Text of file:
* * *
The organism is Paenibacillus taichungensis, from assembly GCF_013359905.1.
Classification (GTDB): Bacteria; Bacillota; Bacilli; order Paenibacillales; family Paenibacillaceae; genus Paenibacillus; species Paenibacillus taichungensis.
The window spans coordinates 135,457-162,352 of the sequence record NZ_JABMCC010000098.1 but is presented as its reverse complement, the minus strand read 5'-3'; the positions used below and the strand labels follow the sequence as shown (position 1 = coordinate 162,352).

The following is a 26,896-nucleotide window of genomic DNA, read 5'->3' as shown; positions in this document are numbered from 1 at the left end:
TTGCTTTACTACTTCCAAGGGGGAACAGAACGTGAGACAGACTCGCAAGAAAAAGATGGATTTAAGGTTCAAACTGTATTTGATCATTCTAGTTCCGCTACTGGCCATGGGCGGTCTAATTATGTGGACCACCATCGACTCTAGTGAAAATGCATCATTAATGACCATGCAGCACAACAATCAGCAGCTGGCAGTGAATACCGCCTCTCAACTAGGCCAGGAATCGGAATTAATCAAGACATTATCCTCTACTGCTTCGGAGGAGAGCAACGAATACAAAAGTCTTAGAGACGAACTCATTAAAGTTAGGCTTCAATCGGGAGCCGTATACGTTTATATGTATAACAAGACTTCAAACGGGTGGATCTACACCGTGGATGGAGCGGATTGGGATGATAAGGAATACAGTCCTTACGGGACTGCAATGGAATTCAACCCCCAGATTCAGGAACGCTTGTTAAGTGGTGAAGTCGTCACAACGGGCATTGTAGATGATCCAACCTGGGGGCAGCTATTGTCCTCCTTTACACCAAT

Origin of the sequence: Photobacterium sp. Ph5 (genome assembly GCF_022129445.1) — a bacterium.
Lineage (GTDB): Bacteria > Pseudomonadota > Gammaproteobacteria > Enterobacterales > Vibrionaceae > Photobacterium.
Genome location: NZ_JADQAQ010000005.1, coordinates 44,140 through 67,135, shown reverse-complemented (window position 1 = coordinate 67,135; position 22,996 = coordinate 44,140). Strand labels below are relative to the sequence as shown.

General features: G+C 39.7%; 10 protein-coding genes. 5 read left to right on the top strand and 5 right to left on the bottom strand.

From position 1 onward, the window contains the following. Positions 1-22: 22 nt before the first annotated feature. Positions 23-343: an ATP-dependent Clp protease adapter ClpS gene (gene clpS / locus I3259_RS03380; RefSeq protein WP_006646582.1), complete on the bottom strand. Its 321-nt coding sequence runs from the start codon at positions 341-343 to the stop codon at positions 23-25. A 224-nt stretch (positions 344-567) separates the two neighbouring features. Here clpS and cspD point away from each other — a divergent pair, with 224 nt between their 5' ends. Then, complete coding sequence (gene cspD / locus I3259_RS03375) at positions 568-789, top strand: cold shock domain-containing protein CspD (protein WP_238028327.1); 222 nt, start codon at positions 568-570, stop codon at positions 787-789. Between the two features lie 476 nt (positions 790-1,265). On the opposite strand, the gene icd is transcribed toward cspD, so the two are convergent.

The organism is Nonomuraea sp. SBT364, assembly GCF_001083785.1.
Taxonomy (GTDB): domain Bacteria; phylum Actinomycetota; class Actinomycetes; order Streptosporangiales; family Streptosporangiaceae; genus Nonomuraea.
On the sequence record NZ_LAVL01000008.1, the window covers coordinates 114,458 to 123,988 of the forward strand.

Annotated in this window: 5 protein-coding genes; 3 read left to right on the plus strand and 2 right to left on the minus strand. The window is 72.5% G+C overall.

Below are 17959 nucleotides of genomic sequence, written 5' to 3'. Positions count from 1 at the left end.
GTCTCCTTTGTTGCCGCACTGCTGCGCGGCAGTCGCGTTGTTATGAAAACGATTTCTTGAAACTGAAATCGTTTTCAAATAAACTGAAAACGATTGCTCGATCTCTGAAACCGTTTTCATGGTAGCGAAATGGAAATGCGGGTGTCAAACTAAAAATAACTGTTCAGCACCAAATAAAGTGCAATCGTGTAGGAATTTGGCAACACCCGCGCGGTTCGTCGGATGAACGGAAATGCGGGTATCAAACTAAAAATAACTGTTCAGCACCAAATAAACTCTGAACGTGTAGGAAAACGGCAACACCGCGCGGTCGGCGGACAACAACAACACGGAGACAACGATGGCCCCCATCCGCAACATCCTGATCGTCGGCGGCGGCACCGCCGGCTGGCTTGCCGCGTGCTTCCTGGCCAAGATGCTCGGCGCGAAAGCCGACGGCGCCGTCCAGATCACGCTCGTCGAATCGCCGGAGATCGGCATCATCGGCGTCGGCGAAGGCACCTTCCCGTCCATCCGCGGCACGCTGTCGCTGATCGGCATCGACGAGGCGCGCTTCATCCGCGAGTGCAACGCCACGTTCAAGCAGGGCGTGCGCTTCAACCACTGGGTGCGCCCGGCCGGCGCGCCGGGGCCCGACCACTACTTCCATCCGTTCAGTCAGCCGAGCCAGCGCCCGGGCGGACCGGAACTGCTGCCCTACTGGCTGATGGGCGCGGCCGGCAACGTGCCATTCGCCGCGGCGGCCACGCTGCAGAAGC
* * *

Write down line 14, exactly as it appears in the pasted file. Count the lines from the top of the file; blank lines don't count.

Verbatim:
Annotated in this window: 5 protein-coding genes; 3 read left to right on the plus strand and 2 right to left on the minus strand. The window is 72.5% G+C overall.